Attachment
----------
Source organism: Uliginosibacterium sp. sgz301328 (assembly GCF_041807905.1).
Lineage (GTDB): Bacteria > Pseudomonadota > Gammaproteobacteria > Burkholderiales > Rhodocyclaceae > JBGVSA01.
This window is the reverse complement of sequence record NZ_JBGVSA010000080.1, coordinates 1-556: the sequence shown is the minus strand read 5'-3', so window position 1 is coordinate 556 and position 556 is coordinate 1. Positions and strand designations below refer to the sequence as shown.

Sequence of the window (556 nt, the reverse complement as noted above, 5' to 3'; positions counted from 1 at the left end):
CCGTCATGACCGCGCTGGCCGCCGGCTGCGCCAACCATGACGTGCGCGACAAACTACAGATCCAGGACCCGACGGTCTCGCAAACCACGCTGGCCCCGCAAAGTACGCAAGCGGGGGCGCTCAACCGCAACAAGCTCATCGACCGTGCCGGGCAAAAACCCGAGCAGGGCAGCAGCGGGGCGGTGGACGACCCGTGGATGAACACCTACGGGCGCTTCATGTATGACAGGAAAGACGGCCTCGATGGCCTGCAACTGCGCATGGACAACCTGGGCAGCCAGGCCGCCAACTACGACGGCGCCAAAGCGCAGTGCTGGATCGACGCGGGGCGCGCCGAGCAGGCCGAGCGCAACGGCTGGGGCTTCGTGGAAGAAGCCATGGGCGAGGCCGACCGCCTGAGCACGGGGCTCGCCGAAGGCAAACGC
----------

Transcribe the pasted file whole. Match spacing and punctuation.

Source organism: Uliginosibacterium sp. sgz301328 (assembly GCF_041807905.1).
Lineage (GTDB): Bacteria > Pseudomonadota > Gammaproteobacteria > Burkholderiales > Rhodocyclaceae > JBGVSA01.
This window is the reverse complement of sequence record NZ_JBGVSA010000080.1, coordinates 1-556: the sequence shown is the minus strand read 5'-3', so window position 1 is coordinate 556 and position 556 is coordinate 1. Positions and strand designations below refer to the sequence as shown.

Sequence of the window (556 nt, the reverse complement as noted above, 5' to 3'; positions counted from 1 at the left end):
CCGTCATGACCGCGCTGGCCGCCGGCTGCGCCAACCATGACGTGCGCGACAAACTACAGATCCAGGACCCGACGGTCTCGCAAACCACGCTGGCCCCGCAAAGTACGCAAGCGGGGGCGCTCAACCGCAACAAGCTCATCGACCGTGCCGGGCAAAAACCCGAGCAGGGCAGCAGCGGGGCGGTGGACGACCCGTGGATGAACACCTACGGGCGCTTCATGTATGACAGGAAAGACGGCCTCGATGGCCTGCAACTGCGCATGGACAACCTGGGCAGCCAGGCCGCCAACTACGACGGCGCCAAAGCGCAGTGCTGGATCGACGCGGGGCGCGCCGAGCAGGCCGAGCGCAACGGCTGGGGCTTCGTGGAAGAAGCCATGGGCGAGGCCGACCGCCTGAGCACGGGGCTCGCCGAAGGCAAACGC